Three cheers for chia seeds!

January 19, 2018 7:25 am Published by Leave your thoughts

  • They’re packed with antioxidants and minerals!
  • They’re stuffed with fibre!
  • They’re a complete source of protein!

Hip, hip, hurray for chia!

We’re cheering for chia

Hip, hip, hurray for chia!

Three cheers for chia!

Here at Naturally Good Food, we’ve been cheering for chia for years, now – right back to the days when we had to tell our customers exactly what this special kind of food was. Now, of course, you all know everything about chia – don’t you?

Well – perhaps a little refresher wouldn’t go amiss. As we revamp our Superfoods  this New Year, there couldn’t be a better time to take another look at the amazing properties of chia.

What exactly is chia?

Chia is seeds – chia seeds. They’re tiny little dots (usually black), rather like poppy seeds, from a species of flowering mint plant that originated in south America. It’s thought that chia was once as important as maize for the Aztec people; it’s still popular in Mexico and Guatemala today, with the seeds often added to drinks and food there.

The Aztecs ate a lot of chia

Chia? I’ve heard that Naturally Good Food’s a good source!

Chia became popular in the west a few years ago, for the simple reason that the seeds are quite ridiculously good for you. As our ‘three cheers’ at the top indicate, this superfood is packed with antioxidants and minerals, stuffed with fibre, and is a ‘complete’ source of protein, containing all the essential fatty acids. It’s good for digestion, for battling inflammation and for the slow release of energy. The seeds have a slight nutty taste and bring texture to dishes, as well as a real nutritional boost.

Our chia range

Our own-label chia seeds, both organic and non-organic, are very popular at Naturally Good Food: we sell these in a variety of pack sizes, up to bulk bags. We’ve also got jars of organic chia seeds, white and black, from Raw Health, and, for ease of digestion, milled chia seeds from Linwoods. (Incidentally, there’s no nutritional difference between the white and black varieties – they’re separated purely for aesthetic reasons, it seems.)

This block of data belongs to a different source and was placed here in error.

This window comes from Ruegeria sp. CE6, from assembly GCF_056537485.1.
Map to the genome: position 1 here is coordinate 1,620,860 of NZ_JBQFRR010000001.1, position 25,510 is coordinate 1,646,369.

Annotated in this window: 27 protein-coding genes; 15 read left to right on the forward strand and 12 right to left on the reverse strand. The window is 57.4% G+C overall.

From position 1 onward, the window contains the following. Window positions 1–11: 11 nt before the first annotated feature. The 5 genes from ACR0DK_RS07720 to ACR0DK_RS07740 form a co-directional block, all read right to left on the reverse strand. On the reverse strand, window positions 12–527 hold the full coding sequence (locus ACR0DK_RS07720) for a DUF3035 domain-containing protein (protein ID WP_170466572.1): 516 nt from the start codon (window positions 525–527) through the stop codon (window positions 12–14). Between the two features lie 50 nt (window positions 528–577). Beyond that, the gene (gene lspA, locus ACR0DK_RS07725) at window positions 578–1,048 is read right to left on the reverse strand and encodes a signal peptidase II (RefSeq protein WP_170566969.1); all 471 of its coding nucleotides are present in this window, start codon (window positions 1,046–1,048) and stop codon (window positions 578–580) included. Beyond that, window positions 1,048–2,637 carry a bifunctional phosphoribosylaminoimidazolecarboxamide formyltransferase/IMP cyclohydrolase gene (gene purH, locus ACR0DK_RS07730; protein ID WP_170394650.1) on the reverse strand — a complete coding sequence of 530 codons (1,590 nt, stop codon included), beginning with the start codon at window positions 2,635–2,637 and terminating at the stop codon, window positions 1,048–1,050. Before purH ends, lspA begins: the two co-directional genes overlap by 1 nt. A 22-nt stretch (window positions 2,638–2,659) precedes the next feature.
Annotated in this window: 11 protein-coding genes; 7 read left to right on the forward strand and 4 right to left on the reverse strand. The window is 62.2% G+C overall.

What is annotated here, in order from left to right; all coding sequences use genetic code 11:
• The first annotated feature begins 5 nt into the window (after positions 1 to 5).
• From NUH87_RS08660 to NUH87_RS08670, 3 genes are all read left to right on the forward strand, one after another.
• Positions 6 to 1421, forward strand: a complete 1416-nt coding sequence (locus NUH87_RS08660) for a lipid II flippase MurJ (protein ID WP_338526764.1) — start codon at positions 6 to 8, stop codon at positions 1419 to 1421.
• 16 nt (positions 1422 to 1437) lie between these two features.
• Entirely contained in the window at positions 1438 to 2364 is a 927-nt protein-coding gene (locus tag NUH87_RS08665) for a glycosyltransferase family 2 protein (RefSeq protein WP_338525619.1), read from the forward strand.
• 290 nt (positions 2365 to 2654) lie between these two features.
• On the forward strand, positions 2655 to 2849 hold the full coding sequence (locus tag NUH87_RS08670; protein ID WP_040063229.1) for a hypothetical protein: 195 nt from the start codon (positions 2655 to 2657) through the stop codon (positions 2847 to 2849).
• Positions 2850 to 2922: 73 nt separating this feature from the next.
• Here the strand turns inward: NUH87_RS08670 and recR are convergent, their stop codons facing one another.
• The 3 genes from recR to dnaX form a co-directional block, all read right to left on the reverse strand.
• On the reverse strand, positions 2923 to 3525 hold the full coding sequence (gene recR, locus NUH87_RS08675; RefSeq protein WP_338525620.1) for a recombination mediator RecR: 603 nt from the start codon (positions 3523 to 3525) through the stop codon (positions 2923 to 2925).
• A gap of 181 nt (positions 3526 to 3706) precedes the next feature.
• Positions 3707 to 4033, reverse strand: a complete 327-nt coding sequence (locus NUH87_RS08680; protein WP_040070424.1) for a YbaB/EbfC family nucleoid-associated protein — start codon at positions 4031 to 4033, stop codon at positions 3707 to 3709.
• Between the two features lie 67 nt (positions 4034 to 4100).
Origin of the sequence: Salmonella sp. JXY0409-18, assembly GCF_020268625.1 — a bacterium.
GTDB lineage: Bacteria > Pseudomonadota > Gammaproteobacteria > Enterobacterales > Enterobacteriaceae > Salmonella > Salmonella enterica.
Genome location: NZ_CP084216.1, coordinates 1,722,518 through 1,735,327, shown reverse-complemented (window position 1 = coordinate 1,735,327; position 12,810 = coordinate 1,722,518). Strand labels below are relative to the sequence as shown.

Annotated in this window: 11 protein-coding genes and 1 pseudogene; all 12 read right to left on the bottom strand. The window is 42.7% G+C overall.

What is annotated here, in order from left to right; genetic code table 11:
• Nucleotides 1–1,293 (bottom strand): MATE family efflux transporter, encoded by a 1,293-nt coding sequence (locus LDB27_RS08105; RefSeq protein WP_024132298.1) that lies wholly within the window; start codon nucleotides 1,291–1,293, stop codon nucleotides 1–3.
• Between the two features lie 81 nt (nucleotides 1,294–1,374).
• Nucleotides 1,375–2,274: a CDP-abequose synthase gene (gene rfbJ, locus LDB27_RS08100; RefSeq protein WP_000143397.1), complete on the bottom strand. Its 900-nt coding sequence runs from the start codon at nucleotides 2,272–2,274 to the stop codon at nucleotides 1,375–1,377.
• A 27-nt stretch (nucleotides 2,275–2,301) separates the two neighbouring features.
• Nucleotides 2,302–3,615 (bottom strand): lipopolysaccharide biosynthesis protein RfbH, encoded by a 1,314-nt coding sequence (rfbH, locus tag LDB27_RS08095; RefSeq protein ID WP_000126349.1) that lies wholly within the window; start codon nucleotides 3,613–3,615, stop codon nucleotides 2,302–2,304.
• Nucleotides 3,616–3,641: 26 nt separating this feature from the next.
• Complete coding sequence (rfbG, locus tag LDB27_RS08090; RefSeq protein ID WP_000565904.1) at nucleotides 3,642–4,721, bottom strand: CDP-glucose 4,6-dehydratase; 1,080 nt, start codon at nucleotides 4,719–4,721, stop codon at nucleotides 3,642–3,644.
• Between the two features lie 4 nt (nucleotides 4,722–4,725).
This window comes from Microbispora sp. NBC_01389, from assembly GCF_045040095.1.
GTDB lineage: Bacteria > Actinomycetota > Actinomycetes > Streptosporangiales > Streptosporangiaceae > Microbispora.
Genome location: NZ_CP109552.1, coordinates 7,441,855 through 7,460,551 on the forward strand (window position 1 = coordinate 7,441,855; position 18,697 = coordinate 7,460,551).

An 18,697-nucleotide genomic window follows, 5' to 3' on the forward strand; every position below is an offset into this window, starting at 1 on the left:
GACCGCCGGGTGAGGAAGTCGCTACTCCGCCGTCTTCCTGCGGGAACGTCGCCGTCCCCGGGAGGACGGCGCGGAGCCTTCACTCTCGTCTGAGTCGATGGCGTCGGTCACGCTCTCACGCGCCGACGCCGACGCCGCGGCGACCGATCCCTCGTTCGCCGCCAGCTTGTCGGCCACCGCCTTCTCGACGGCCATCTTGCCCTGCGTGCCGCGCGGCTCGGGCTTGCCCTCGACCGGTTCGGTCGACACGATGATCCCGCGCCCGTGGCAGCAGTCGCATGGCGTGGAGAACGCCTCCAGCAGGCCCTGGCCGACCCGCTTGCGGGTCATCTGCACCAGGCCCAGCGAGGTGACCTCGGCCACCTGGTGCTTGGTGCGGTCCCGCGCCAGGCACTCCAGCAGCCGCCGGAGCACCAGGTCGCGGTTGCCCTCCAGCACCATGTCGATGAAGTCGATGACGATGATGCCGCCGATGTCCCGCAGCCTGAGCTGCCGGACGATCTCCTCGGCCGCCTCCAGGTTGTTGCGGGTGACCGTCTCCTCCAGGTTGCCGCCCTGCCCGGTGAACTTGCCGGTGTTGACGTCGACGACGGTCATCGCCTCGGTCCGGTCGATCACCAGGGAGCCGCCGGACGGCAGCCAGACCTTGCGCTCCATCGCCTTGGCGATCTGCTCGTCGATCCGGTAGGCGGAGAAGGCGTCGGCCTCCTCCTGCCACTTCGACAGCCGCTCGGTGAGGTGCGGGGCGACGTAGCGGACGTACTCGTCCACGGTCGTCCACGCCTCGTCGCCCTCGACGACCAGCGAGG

As the years go by, chia is steadily finding its way into more and more products. We’ve now got vegan pates with chia, soups with chia, and crispbreads with chia.

Bought a bag? What’s the next step?

Bought your chia? Here's what to do with them.

What can you do with all your chia seeds?

Once you’ve got your chia seeds, you can work out a plan for making the most of them.

You could:

  • Add them to muesli, yoghurt or porridge.
  • Put them into smoothies.
  • Add them to mixes for cakes, muffins, pancakes and bread.
  • Sprinkle them into stews and casseroles: they’ll have a thickening effect here. Along the same lines, you can add them to the left-over liquid from a stew, allow it to thicken, and then use that as a nutritious sauce in its own right for vegetables or potatoes.
  • Grind them, and add milk or fruit juice for a kind of porridge or sweet mush.
  • Sprinkle them over a salad.
  • Add them to an omelette mix.
  • Scatter a few over a stir-fry just before serving.

Having a bag easily to hand in the kitchen means that you can incorporate them, and all their health benefits, easily into your diet – without having to think of any particular recipe. If you already find ways to include other seeds (sunflower, sesame or hemp, perhaps), why not try substituting chia one week?

 

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This post was written by Yzanne

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